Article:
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Trondheim: Slavs and Tatars
March 12, 2015 - May 3, 2015
Slavs and Tatars: Long Legged Linguistics
12 March – 3 May
Exhibition opening 12 March 6.30 pm
”…language politics, the march of empires and the resistance of phonemes”
The reading-group turned art collective Slavs and Tatars combines a linguistic approach with often ribaldrous, high- and low –culture references in works centred around culture politics and religion.
The cycle of work, titled Long Legged Linguistics, focusses on language as a source of political, metaphysical, and even sexual emancipation. In the history of cultural migration and exchange, the march of alphabets has often accompanied that of empires and religions: the Latin script along with the Roman Catholic faith; Arabic with Islam and Cyrillic with Orthodox Christianity, and subsequently the USSR.
The exhibition at Trondheim kunstmuseum presents sculptures, print works, and Love Letters –a series of carpets based on the drawings of Russian poet, playwright and artist Vladimir Mayakovsky (1893-1930). Through caricature, the carpets depict the experience of having a foreign alphabet imposed on one’s native tongue and the linguistic acrobatics required to negotiate such change. In particular, the carpets tell two parallel stories: that of the Bolsheviks’ forced Latinization and later Cyrillicization of the Arabic-script languages spoken by the Muslim and Turkic-speaking peoples of the Russian Empire, and the 1928 language revolution of Mustafa Kemal Atatürk—Turkey’s first president—in which the Turkish language was converted from Arabic to Latin script.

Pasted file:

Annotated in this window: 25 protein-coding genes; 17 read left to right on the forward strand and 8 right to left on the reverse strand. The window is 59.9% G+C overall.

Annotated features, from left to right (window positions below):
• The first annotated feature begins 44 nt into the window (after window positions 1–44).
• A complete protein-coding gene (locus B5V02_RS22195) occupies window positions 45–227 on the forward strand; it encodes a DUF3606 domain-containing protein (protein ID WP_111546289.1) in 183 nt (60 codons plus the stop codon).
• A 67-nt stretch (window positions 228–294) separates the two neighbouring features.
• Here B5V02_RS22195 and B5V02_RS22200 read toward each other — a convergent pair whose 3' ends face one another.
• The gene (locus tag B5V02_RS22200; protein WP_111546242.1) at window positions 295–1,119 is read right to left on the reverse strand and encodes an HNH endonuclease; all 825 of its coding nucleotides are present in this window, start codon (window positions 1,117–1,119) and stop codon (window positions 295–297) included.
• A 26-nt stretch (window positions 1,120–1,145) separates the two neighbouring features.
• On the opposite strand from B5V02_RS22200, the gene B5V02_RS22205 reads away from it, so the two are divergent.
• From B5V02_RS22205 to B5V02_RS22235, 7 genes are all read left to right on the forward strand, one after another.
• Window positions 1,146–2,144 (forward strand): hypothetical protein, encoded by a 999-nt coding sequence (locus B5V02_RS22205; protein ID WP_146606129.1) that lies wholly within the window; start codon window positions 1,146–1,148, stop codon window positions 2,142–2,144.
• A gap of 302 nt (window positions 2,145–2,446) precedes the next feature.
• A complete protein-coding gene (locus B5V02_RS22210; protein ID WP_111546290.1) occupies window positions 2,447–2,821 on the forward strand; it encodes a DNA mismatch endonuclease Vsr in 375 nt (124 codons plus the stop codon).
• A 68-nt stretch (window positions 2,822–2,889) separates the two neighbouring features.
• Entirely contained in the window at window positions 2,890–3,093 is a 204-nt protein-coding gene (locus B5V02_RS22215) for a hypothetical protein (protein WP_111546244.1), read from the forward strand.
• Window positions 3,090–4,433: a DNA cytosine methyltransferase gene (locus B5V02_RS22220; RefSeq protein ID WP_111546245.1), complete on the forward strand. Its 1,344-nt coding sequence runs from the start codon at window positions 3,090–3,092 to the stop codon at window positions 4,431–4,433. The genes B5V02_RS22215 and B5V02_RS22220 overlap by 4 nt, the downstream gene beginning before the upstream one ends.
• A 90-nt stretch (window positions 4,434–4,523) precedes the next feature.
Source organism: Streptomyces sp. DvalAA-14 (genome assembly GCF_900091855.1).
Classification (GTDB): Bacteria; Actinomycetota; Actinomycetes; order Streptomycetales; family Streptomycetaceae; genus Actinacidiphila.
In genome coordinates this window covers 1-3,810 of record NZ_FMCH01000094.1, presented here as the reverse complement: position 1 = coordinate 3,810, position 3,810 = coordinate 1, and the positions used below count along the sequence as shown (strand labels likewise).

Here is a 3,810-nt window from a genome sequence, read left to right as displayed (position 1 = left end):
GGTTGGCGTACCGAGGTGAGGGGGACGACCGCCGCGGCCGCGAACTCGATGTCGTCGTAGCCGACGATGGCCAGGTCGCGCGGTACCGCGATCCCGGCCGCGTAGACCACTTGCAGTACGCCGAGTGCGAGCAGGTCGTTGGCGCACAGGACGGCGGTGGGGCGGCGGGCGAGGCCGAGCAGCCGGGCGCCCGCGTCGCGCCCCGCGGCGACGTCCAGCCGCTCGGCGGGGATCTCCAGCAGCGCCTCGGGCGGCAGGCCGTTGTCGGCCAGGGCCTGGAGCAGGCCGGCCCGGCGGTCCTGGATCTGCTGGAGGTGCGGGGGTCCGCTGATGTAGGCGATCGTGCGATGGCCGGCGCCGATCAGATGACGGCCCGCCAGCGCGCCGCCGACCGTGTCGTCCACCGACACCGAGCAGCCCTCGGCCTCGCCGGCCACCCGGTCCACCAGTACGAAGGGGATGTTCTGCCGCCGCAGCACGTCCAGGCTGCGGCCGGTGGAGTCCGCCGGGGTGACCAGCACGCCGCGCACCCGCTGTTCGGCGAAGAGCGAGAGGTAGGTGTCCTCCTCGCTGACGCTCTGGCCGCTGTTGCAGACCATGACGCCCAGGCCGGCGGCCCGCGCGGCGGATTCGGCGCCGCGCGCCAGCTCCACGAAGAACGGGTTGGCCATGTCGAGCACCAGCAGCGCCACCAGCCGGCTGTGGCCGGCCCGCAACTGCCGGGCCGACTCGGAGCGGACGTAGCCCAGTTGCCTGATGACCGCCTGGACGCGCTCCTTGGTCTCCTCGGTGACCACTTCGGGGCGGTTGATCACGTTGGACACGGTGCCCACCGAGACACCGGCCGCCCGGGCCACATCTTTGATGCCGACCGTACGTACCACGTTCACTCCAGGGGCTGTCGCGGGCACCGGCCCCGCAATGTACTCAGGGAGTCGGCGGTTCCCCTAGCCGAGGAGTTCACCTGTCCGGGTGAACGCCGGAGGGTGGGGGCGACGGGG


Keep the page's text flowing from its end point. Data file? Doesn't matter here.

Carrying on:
The casualties of these linguistic takeovers—lost letters and mistranslations—are given center stage here as a testament to the trauma of modernization. The exhibition Long Legged Linguistics at Trondheim kunstmuseum contemplates and celebrates the resistance of these maladapted sounds.
The art collective Slavs and Tatars, works in a number of different media, including installations, lecture performances, publications and sculptures. Their works address connections between politics, language, history and social and cultural practices in the region they define as ”the area east of the former Berlin Wall and west of the Great Wall of China known as Eurasia.”
On April 9 there will be a lecture performance, The Tranny Tease by Slavs and Tatars as part of the exhibition.
Johan Börjesson, Director Trondheim kunstmuseum